Objective: Patients with major depressive disorder (MDD) clinically exhibit a deficit in positive emotional processing and are often distracted by especially negative emotional stimuli. Such emotional-cognitive interference in turn hampers the cognitive abilities of patients in their ongoing task. While the psychological correlates of such emotional conflict have been well identified in healthy subjects, possible alterations of emotional conflict in depressed patients remain to be investigated. We conducted an exploratory psychological study to investigate emotional conflict in MDD. We also distinguished depression-related stimuli from negative stimuli in order to check whether the depression-related distractors will induce enhanced conflict in MDD. Methods: A typical word-face Stroop paradigm was adopted. In order to account for valence-specificities in MDD, we included positive and general negative as well as depression-related words in the study. Results: MDD patients demonstrated a specific pattern of emotional conflict clearly distinguishable from the healthy control group. In MDD, the positive distractor words did not significantly interrupt the processing of the negative target faces, while they did in healthy subjects. On the other hand, the depression-related distractor words induced significant emotional conflict to the positive target faces in MDD patients but not in the healthy control group. Conclusion: Our findings demonstrated for the first time an altered valence-specific pattern in emotional conflict in MDD patients. The study sheds a novel and specific light on the affective mechanisms underlying the abnormal emotional-cognitive interference in MDD. Such emotional conflict bears important clinical relevance since it may trigger the widespread cognitive dysfunctions frequently observed in MDD. The present findings may have important clinical implications in both prediction and psychotherapy of MDD.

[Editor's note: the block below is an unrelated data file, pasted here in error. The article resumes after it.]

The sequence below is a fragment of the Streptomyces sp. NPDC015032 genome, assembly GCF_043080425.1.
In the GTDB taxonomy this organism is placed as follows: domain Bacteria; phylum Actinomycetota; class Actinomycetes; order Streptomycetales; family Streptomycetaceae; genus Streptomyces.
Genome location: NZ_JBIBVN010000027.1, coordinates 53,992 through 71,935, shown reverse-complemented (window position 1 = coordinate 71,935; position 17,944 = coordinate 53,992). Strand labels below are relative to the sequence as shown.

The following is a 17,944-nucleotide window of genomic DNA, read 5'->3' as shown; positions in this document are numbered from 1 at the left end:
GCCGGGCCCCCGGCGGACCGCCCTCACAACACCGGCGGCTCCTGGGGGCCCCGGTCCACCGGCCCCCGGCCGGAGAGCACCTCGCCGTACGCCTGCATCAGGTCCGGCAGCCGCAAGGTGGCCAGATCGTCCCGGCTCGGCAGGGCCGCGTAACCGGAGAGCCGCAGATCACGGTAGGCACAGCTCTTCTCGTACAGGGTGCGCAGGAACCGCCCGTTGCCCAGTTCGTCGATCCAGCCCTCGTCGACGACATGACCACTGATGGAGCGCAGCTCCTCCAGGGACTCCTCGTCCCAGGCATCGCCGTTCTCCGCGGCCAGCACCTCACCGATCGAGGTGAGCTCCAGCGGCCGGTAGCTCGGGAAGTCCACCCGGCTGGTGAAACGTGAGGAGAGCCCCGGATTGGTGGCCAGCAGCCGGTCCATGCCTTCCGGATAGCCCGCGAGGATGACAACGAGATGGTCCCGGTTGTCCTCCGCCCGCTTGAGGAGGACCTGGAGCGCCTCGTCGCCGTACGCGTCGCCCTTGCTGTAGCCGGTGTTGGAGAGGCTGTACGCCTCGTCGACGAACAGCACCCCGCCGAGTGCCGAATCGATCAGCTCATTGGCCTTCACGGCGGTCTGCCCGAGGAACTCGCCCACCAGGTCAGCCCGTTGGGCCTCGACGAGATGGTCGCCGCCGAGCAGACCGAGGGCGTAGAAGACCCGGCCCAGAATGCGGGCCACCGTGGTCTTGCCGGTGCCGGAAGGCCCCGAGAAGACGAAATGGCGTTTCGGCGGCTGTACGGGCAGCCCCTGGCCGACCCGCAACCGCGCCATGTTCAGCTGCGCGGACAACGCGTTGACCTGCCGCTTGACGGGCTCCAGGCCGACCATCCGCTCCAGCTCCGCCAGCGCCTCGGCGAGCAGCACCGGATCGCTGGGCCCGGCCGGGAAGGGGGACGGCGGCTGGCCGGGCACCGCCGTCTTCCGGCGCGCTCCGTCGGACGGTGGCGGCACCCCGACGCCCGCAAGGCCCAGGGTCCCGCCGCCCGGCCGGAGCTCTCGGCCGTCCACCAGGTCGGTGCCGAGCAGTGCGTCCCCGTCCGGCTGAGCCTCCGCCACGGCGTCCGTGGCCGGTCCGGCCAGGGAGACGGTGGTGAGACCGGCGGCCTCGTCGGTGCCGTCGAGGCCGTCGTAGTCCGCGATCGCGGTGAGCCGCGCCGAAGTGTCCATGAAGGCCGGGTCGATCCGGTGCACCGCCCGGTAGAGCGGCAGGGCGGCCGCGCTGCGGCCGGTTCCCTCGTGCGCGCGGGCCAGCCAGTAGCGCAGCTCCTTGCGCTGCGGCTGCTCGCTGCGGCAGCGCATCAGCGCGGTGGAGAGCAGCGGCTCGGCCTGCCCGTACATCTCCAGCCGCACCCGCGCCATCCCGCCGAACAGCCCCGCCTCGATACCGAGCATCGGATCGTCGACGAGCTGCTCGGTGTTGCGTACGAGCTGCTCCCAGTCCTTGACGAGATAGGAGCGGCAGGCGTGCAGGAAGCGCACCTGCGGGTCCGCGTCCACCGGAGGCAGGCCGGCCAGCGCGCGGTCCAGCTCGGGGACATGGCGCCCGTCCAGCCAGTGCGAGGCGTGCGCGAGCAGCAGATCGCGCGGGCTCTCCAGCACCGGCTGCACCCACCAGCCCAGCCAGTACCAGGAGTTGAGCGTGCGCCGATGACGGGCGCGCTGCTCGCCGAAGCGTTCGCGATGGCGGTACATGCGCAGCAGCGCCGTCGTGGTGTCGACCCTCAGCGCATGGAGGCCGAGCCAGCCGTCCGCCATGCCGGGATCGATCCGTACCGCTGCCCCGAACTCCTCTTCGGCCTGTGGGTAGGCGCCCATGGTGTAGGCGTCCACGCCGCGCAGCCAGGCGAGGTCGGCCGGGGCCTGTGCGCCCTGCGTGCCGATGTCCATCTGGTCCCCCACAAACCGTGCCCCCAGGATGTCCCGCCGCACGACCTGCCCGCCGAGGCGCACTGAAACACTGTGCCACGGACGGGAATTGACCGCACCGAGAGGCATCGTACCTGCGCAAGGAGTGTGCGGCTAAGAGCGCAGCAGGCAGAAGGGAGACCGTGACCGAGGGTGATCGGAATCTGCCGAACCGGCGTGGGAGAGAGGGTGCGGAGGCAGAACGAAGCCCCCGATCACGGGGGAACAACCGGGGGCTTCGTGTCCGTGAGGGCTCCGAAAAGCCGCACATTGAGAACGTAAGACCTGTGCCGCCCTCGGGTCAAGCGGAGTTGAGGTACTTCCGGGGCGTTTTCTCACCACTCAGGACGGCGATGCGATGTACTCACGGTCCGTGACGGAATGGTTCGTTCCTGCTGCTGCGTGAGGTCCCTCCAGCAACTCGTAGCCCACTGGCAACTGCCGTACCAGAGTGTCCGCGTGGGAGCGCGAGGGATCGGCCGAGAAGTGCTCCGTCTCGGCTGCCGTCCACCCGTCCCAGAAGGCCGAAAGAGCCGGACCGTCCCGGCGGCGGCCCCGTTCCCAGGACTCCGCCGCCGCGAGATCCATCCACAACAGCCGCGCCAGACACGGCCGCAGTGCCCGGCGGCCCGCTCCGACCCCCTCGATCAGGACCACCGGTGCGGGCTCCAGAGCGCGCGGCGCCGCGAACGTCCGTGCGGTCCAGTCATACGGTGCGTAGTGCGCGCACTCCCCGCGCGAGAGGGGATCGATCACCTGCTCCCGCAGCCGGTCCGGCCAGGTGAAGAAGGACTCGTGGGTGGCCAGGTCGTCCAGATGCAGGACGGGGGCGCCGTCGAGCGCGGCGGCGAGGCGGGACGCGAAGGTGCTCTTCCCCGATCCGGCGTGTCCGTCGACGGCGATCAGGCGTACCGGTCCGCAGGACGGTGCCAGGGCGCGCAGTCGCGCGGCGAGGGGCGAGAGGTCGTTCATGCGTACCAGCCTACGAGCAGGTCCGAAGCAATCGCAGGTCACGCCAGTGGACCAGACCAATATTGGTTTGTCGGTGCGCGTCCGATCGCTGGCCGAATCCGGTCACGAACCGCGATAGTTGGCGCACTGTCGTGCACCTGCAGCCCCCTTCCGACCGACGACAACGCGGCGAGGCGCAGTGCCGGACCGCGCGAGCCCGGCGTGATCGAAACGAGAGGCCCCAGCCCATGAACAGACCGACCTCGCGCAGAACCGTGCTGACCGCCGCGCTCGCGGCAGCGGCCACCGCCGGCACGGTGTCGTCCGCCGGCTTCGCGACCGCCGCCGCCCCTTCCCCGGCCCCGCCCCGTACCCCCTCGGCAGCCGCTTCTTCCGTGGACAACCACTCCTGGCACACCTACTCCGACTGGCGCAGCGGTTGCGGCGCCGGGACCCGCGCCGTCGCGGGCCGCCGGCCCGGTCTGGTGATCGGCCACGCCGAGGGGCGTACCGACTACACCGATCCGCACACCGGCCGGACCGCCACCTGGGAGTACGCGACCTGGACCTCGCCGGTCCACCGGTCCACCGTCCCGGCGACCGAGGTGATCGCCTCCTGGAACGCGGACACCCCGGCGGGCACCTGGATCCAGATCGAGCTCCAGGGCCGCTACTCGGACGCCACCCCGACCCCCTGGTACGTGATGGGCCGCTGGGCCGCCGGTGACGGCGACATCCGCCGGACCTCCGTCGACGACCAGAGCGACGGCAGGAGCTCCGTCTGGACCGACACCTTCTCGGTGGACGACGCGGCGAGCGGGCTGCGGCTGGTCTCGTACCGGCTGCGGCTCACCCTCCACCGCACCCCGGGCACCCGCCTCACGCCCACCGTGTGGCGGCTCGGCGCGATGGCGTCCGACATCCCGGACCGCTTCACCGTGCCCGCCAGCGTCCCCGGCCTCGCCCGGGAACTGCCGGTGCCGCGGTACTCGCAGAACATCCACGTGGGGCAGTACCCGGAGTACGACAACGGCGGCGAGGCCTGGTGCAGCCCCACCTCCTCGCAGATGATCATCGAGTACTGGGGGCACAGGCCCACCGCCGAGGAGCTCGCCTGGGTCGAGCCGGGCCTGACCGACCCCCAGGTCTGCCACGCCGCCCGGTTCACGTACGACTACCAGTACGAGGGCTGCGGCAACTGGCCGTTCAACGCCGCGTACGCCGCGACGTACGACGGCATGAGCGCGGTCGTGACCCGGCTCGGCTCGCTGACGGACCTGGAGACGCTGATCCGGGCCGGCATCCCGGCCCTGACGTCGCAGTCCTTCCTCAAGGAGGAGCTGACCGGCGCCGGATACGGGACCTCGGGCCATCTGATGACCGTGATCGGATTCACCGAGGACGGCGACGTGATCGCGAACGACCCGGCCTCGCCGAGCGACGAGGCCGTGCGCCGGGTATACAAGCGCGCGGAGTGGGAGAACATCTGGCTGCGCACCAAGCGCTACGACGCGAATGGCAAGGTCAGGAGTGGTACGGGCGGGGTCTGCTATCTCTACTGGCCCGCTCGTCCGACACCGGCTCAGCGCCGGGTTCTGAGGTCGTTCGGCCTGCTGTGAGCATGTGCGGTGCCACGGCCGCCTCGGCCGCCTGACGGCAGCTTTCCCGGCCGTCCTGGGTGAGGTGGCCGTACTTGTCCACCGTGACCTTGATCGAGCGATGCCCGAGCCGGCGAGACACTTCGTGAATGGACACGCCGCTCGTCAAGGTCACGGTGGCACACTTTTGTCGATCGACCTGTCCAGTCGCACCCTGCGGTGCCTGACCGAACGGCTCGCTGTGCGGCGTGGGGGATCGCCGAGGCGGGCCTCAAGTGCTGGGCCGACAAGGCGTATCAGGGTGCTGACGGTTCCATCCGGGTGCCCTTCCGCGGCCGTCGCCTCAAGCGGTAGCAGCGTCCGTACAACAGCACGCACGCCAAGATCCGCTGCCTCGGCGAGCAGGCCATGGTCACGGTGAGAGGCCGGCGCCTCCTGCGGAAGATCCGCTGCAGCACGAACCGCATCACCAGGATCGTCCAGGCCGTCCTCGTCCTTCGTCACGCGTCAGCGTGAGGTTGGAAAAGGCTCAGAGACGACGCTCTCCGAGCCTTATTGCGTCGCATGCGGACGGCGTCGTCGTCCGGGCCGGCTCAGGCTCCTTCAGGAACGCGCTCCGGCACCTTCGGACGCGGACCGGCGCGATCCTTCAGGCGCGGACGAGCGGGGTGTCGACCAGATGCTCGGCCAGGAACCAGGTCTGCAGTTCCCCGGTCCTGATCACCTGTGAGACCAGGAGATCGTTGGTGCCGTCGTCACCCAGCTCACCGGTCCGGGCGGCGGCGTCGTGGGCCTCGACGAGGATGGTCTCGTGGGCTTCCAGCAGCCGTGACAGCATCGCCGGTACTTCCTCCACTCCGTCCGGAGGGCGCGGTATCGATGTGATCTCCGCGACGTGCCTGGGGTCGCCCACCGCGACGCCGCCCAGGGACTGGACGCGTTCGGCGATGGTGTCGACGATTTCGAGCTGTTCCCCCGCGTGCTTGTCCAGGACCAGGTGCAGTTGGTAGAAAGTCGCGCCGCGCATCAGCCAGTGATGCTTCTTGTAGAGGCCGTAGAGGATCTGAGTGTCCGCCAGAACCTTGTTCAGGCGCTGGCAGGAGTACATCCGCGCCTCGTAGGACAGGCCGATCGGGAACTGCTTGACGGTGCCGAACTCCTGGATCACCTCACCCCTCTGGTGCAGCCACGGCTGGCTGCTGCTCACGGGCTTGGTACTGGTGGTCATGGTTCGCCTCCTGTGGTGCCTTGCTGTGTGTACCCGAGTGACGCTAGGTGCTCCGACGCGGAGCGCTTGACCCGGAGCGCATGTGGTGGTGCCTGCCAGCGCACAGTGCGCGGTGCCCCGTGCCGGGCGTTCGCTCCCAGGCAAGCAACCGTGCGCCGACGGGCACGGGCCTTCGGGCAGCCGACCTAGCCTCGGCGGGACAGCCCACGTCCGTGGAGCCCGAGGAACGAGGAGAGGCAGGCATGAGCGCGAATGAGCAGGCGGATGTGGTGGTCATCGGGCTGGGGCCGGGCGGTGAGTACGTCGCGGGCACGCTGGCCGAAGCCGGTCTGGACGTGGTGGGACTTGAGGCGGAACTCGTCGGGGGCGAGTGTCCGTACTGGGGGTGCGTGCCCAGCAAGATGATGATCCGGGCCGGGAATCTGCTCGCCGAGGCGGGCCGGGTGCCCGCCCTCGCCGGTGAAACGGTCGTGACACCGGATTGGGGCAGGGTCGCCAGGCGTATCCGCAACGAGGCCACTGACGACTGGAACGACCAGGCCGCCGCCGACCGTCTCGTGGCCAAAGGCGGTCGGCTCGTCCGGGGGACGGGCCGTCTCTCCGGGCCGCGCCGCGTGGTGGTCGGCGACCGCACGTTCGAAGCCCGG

|Publication status||Published - Feb 20 2012|
ASJC Scopus subject areas
- Agricultural and Biological Sciences(all)
- Biochemistry, Genetics and Molecular Biology(all)